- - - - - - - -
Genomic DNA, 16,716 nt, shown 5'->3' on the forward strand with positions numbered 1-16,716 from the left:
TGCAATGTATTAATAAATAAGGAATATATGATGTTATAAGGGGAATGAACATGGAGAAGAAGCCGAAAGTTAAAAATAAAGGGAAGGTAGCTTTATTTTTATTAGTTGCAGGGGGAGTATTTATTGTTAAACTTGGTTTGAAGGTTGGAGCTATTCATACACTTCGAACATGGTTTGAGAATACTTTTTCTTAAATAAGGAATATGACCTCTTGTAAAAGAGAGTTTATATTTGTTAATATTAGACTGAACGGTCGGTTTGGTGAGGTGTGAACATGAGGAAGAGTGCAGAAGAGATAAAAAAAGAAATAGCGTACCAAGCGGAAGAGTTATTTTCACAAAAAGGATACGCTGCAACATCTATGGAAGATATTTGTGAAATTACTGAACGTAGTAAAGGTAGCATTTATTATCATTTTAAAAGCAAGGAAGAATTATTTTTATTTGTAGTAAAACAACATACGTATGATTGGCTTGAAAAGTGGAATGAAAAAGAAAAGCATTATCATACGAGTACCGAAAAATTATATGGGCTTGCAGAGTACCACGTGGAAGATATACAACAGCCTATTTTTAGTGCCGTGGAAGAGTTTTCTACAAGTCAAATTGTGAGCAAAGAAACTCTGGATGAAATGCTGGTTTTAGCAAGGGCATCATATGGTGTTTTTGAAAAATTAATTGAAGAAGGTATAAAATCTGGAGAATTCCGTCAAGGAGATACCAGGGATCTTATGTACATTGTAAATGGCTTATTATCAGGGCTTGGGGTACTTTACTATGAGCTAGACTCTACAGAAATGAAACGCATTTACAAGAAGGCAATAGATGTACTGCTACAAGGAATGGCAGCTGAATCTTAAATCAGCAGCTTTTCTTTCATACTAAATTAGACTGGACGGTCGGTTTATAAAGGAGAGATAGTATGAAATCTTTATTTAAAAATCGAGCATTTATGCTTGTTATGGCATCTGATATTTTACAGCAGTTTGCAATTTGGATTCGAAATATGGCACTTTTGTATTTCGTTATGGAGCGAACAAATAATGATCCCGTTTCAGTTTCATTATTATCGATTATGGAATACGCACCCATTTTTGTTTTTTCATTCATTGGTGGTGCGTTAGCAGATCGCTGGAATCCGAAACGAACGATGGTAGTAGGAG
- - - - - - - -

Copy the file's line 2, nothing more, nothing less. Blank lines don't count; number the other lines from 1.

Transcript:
TGCAATGTATTAATAAATAAGGAATATATGATGTTATAAGGGGAATGAACATGGAGAAGAAGCCGAAAGTTAAAAATAAAGGGAAGGTAGCTTTATTTTTATTAGTTGCAGGGGGAGTATTTATTGTTAAACTTGGTTTGAAGGTTGGAGCTATTCATACACTTCGAACATGGTTTGAGAATACTTTTTCTTAAATAAGGAATATGACCTCTTGTAAAAGAGAGTTTATATTTGTTAATATTAGACTGAACGGTCGGTTTGGTGAGGTGTGAACATGAGGAAGAGTGCAGAAGAGATAAAAAAAGAAATAGCGTACCAAGCGGAAGAGTTATTTTCACAAAAAGGATACGCTGCAACATCTATGGAAGATATTTGTGAAATTACTGAACGTAGTAAAGGTAGCATTTATTATCATTTTAAAAGCAAGGAAGAATTATTTTTATTTGTAGTAAAACAACATACGTATGATTGGCTTGAAAAGTGGAATGAAAAAGAAAAGCATTATCATACGAGTACCGAAAAATTATATGGGCTTGCAGAGTACCACGTGGAAGATATACAACAGCCTATTTTTAGTGCCGTGGAAGAGTTTTCTACAAGTCAAATTGTGAGCAAAGAAACTCTGGATGAAATGCTGGTTTTAGCAAGGGCATCATATGGTGTTTTTGAAAAATTAATTGAAGAAGGTATAAAATCTGGAGAATTCCGTCAAGGAGATACCAGGGATCTTATGTACATTGTAAATGGCTTATTATCAGGGCTTGGGGTACTTTACTATGAGCTAGACTCTACAGAAATGAAACGCATTTACAAGAAGGCAATAGATGTACTGCTACAAGGAATGGCAGCTGAATCTTAAATCAGCAGCTTTTCTTTCATACTAAATTAGACTGGACGGTCGGTTTATAAAGGAGAGATAGTATGAAATCTTTATTTAAAAATCGAGCATTTATGCTTGTTATGGCATCTGATATTTTACAGCAGTTTGCAATTTGGATTCGAAATATGGCACTTTTGTATTTCGTTATGGAGCGAACAAATAATGATCCCGTTTCAGTTTCATTATTATCGATTATGGAATACGCACCCATTTTTGTTTTTTCATTCATTGGTGGTGCGTTAGCAGATCGCTGGAATCCGAAACGAACGATGGTAGTAGGAG